But on reflection, I realized something different. The hawk wing of the GOP is very powerful in number and influence, for sure. More Republicans agree with Rubio than with Paul. But at the same time, they simply cannot defend their ideas when challenged. Rubio knows that $1 trillion of new defense spending is not fiscally responsible or necessary. He knows that in order to justify this, he needs to misrepresent opponents and exaggerate threats that don’t exist.

It recalled a similar exchange between Paul and Chris Christie at a previous debate. The topic of NSA spying came up, and Christie’s despicable response was to play the “9/11 card” that Rudy Giuliani became famous for. Again we saw a defense hawk so unable to defend his position that he had to resort to crass emotional appeals. Again, Christie may have “won” in the same way that Rubio “won” because he simply has more of the party on his side. But it showed how unable he was to defend the atrocious violations of liberty the NSA has done without trying to make Americans scared of terrorists.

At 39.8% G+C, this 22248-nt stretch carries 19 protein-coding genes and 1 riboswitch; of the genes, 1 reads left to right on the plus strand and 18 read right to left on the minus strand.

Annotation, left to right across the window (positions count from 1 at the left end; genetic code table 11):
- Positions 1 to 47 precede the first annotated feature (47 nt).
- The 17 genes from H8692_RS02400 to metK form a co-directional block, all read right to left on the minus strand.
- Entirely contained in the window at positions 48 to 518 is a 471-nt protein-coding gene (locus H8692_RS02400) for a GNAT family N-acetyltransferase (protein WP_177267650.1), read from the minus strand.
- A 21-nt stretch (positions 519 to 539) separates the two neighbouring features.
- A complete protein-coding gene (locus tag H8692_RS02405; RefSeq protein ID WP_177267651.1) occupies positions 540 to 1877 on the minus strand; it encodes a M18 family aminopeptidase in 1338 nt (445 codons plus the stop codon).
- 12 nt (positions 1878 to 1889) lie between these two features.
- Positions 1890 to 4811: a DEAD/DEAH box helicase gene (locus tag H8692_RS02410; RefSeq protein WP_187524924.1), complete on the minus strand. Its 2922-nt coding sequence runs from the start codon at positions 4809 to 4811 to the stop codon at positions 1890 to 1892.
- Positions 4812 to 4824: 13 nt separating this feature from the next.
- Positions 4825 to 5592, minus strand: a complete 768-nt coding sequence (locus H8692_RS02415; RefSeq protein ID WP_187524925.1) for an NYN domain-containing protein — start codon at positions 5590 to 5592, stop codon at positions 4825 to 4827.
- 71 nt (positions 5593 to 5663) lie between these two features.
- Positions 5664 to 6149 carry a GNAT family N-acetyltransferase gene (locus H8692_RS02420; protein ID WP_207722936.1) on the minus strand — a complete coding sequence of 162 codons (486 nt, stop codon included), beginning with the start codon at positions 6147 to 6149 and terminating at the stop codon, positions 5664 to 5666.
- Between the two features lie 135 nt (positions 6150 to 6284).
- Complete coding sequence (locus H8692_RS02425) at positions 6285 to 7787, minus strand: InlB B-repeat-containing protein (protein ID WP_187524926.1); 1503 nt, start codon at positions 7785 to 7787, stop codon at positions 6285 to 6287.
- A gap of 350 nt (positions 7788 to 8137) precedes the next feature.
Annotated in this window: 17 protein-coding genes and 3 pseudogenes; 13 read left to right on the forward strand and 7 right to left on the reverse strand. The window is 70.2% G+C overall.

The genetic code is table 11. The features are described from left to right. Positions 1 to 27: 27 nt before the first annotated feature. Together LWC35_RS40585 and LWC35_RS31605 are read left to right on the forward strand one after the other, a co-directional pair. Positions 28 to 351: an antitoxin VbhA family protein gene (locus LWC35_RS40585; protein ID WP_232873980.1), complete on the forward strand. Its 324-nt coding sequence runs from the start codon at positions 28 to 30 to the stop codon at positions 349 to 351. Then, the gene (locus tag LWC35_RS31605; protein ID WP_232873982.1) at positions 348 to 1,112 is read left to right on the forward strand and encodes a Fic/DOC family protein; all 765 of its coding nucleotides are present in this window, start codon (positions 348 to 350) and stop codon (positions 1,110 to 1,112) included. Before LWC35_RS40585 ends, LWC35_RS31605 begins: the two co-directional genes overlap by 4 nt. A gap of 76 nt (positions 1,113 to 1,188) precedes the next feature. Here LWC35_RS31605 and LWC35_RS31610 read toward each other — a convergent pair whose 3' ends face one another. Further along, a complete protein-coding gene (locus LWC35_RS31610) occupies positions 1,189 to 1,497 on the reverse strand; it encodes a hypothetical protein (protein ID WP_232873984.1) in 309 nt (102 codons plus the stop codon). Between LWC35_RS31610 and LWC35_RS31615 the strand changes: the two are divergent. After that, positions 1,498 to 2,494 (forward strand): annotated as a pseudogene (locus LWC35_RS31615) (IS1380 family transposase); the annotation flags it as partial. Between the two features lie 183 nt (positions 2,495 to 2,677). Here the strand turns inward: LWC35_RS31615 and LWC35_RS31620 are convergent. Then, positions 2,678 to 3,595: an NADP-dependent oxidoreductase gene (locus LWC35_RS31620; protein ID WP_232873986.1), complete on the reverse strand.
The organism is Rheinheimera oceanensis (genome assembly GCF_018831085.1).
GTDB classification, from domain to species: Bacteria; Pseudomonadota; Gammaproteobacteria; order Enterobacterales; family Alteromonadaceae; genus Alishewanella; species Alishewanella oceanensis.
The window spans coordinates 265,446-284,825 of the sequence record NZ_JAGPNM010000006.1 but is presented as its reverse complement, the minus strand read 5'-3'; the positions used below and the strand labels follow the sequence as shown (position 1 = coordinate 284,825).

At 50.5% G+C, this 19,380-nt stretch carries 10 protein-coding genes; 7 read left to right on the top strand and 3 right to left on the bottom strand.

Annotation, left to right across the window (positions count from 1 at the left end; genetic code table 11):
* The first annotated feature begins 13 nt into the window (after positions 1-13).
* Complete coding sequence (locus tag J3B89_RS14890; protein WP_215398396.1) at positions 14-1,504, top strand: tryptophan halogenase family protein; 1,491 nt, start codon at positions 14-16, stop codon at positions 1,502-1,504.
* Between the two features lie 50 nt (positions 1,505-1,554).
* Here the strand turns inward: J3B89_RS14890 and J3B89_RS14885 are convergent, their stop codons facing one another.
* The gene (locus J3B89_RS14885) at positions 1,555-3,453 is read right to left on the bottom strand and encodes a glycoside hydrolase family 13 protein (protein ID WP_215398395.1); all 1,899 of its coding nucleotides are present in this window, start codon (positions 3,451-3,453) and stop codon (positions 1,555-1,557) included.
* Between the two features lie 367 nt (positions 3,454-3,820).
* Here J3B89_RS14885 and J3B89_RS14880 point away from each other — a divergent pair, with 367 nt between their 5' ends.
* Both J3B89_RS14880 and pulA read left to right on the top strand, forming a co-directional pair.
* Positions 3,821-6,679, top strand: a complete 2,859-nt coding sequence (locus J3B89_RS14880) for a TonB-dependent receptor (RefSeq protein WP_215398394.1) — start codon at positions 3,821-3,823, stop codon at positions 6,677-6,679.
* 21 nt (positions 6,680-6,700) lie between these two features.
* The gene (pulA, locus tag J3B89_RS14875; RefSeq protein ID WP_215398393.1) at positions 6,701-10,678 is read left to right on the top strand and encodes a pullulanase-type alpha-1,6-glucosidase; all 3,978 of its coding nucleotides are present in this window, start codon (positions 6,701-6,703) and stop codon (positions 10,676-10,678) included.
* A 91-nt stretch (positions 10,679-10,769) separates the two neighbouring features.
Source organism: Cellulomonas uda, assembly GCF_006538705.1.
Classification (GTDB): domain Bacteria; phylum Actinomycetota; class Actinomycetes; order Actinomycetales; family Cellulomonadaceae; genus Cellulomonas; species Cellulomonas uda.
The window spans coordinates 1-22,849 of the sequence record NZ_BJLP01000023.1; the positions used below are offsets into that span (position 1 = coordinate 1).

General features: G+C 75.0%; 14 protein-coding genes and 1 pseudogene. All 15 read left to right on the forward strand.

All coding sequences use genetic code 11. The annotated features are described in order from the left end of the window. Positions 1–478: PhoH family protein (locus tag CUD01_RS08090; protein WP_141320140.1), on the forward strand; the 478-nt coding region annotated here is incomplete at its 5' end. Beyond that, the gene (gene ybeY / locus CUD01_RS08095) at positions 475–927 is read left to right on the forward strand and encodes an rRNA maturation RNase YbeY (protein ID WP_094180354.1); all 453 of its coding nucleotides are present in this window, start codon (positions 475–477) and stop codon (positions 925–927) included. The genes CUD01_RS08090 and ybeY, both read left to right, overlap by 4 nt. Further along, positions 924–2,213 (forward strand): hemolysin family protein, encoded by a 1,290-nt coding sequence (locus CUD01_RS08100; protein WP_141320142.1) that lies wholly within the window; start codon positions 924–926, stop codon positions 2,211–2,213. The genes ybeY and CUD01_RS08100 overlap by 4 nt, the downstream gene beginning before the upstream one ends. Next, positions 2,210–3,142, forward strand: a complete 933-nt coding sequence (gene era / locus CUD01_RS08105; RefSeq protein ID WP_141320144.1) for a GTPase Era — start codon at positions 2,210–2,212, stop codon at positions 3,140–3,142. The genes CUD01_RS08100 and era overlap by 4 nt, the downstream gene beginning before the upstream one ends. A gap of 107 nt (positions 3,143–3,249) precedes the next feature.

Non-interventionists, or even people who simply want a less aggressive foreign policy, have a long way to go. We have many obstacles before us, both in the voting populace and in unscrupulous politicians. I don’t think anyone has any illusion that the US will become a nation of peace any time soon. But what last night showed is one simple thing – the people who favor the status quo are vulnerable. They’ve floated by for so long without being challenged and they know they can’t defend their ideas in an honest debate. We can beat them. It just takes people like Rand Paul who are willing to bear the inevitable slings and arrows and get people thinking. Rand’s position is not even slightly radical – he’s simply less anxious to spend and invade. But even that terrifies folks like Rubio.